Oracle Wins Appeal in Google Copyright Case

     (CN) – Oracle can pursue a $1 billion lawsuit accusing Google of copying its Java programming language to develop the Android operating system, the Federal Circuit ruled Friday.
     The tech company sued the online search giant in 2010, claiming Google’s smartphone platform copied application programming interface (or API) packages and technology patented by its predecessor, Sun Microsystems Inc.
     The API packages contained several ready-to-use Java programs that programmers could use to build certain functions into their own programs.
     A jury handed down a mixed verdict in May 2012, finding that Google had copied 37 of the 168 Java API packages comprising the Android platform. Jurors deadlocked on whether the copying constituted fair use and found no patent infringement.
     Java SE and its packages are generally free to the public as open-source software and can be used by programmers who write their own implementing code, as Google did.
     U.S. District Judge William Alsup, himself a programmer who said he’s “written blocks of code,” overturned the verdict a month later on the basis that API packages cannot be copyrighted. Google won its appeal of all infringement claims but two, involving eight decompiled security files and a specific computer routine called “rangeCheck.”
     Alsup later denied Oracle’s motions for summary judgment and a mistrial.
     The Federal Circuit in Washington, D.C., came to a different conclusion Friday, however.
     “Because we conclude that the declaring code and the structure, sequence, and organization of the API packages are entitled to copyright protection, we reverse the district court’s copyrightability determination with instructions to reinstate the jury’s infringement finding as to the 37 Java packages,” Judge Kathleen O’Malley wrote for the three-judge panel.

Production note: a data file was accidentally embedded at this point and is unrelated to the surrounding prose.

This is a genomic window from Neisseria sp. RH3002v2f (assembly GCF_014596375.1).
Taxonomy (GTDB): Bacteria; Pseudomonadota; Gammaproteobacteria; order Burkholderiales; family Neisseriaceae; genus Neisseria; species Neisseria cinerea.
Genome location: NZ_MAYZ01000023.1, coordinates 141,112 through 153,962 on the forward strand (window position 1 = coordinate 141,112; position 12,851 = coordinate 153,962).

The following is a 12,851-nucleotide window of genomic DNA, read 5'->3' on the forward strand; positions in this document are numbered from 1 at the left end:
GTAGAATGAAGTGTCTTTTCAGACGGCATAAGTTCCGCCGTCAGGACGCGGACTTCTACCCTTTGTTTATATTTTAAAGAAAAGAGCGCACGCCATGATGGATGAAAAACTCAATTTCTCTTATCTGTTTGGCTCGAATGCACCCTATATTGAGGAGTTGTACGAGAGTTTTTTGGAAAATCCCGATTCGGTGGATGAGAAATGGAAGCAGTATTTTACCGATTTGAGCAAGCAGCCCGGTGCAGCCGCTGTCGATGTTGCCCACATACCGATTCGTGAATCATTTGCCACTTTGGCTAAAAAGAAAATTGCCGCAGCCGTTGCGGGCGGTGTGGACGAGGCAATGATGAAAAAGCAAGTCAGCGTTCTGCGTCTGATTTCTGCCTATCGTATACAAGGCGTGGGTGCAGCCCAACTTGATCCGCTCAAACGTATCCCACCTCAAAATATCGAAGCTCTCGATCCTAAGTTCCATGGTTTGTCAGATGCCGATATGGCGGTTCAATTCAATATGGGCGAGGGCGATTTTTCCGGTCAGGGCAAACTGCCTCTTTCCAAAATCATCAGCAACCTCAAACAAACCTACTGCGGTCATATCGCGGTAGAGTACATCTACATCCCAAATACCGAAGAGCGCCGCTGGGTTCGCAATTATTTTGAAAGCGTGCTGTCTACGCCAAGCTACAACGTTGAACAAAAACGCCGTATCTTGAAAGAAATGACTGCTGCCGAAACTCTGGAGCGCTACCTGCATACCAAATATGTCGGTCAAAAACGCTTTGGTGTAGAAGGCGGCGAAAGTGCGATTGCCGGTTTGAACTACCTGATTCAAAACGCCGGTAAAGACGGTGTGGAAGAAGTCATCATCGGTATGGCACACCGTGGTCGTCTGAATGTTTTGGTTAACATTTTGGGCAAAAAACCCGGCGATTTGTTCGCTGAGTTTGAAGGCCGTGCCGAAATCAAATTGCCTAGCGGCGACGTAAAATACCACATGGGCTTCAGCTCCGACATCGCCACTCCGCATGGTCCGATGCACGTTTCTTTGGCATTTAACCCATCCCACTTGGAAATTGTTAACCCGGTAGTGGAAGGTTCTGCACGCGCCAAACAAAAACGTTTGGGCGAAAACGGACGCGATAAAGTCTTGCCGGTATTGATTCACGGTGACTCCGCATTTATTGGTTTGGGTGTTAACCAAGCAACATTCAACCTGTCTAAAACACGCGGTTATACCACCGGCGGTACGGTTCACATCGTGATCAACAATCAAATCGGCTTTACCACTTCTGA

She said Google “designed many of its own API packages from scratch,” and could have done so with the 37 it allegedly copied from Oracle.
     Google argued that copying those packages was “‘the only and essential means’ of achieving a degree of interoperability with existing programs” written in Java.
     O’Malley called that claim “confusing,” given the “record evidence that Google designed Android so that it would not be compatible with the Java platform.” (Original emphasis.)
     “Instead, Google wanted to capitalize on the fact that software developers were already trained and experienced in using the Java API packages at issue,” O’Malley wrote.
     Google also failed to convince the appellate panel that it was justified in copying the API packages because they had effectively become the industry standard.
     “Google cites no authority for its suggestion that copyrighted works lose protection when they become popular, and we have found none,” O’Malley wrote.
     The Federal Circuit remanded the fair-use question for a new trial, suggesting that at least some of the 37 packages copied by Google might be essential components of any Java-based program.
     Finally, the court rejected Google’s cross-appeal regarding the decompiled Java files and the rangeCheck program.

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